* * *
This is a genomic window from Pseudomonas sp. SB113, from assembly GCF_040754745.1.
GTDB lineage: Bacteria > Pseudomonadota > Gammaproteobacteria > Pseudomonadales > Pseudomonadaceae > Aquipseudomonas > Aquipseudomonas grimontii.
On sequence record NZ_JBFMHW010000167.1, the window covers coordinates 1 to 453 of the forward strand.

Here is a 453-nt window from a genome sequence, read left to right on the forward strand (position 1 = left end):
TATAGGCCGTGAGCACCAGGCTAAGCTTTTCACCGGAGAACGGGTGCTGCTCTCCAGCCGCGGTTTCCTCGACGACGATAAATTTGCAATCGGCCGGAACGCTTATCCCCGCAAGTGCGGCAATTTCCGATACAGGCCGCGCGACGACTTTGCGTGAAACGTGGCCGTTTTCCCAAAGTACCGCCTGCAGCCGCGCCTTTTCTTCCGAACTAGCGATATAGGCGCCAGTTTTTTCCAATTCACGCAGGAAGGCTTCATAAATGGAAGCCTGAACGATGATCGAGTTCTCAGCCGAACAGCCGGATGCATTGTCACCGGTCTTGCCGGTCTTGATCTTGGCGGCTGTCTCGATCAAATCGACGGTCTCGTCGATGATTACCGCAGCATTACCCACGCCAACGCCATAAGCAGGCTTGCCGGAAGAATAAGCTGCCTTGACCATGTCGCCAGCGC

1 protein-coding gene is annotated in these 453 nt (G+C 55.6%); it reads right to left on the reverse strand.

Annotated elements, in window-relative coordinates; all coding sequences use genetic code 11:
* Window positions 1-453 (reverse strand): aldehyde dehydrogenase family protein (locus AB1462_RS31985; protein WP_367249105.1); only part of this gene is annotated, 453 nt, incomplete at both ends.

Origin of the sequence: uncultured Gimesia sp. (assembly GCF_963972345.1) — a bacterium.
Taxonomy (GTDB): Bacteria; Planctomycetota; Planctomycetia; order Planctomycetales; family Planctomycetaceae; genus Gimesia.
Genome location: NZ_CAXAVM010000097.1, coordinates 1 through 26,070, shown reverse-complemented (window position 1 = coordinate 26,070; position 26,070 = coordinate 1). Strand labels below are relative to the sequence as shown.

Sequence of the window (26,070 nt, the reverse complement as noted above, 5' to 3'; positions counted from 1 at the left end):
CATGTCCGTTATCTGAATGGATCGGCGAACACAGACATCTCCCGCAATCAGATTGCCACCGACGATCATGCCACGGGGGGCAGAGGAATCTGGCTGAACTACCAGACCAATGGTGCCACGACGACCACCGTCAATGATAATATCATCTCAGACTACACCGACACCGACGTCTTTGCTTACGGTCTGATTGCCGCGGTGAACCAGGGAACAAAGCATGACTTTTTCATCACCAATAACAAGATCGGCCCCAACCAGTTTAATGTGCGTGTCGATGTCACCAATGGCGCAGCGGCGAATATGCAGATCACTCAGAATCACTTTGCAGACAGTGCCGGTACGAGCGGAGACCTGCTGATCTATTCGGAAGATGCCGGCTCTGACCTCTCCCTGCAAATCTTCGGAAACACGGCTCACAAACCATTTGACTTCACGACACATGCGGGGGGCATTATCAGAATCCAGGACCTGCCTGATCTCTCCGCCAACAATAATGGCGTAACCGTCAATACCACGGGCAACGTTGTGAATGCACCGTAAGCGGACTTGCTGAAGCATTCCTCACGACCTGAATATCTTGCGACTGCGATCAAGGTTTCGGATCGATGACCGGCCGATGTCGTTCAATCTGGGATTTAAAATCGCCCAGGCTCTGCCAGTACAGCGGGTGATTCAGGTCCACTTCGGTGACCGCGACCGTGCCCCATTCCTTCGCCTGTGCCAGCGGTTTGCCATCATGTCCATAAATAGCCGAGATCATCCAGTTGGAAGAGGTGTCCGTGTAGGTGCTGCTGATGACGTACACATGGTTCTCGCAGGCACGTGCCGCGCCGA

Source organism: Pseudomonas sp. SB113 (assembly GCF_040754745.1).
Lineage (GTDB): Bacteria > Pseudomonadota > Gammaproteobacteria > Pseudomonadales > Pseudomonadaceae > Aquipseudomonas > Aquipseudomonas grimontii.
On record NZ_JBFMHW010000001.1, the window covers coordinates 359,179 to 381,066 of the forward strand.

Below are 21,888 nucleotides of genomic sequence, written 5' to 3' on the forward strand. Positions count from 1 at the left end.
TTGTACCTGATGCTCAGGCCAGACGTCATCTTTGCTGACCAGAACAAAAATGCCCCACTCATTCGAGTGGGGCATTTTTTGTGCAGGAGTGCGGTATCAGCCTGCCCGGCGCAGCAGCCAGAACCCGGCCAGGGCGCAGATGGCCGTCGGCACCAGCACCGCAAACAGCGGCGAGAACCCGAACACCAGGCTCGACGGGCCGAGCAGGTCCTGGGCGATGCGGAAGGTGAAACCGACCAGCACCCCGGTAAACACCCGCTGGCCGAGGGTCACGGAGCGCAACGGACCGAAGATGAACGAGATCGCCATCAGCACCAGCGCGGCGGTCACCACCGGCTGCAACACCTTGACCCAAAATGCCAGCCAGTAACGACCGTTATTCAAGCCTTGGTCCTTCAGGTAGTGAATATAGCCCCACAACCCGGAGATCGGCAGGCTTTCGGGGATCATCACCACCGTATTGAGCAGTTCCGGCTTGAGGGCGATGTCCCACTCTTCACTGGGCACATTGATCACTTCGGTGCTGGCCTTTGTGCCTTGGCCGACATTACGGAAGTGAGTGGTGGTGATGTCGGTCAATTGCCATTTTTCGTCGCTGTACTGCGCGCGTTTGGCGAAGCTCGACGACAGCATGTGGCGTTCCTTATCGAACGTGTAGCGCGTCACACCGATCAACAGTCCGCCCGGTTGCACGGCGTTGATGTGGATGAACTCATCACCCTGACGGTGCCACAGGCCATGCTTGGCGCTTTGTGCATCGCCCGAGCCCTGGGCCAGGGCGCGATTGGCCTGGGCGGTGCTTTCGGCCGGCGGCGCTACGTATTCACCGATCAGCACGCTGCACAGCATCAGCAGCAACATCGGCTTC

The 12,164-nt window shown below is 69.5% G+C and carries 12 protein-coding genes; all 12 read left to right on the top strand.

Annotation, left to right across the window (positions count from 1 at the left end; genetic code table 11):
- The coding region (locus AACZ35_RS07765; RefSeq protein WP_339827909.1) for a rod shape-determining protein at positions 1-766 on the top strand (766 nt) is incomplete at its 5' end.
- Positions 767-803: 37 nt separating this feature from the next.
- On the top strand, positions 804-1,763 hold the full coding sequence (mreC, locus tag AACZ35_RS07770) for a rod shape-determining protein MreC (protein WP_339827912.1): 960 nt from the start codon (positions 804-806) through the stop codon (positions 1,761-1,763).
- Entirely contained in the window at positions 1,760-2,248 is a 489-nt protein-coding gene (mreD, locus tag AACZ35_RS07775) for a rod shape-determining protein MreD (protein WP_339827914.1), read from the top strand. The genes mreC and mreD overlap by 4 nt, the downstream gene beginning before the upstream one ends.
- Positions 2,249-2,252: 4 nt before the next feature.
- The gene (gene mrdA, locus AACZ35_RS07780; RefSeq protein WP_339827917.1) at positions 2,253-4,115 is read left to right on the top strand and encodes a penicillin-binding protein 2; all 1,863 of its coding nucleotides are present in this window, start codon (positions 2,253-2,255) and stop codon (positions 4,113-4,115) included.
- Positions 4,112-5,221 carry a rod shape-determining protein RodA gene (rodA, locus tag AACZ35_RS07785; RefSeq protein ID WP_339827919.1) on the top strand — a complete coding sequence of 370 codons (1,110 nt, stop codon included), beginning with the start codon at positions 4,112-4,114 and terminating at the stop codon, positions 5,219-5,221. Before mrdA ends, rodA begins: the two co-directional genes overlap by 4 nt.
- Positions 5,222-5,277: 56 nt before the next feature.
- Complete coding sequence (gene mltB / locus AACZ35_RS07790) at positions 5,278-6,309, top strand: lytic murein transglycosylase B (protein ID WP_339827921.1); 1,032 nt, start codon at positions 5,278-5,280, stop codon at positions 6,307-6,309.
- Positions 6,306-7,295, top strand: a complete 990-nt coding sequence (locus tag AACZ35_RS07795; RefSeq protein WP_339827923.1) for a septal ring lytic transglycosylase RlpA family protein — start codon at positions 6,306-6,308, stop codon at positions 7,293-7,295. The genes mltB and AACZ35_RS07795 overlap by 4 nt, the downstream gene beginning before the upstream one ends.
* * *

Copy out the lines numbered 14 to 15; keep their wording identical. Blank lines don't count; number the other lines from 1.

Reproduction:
Source organism: Pseudomonas sp. SB113 (assembly GCF_040754745.1).
Lineage (GTDB): Bacteria > Pseudomonadota > Gammaproteobacteria > Pseudomonadales > Pseudomonadaceae > Aquipseudomonas > Aquipseudomonas grimontii.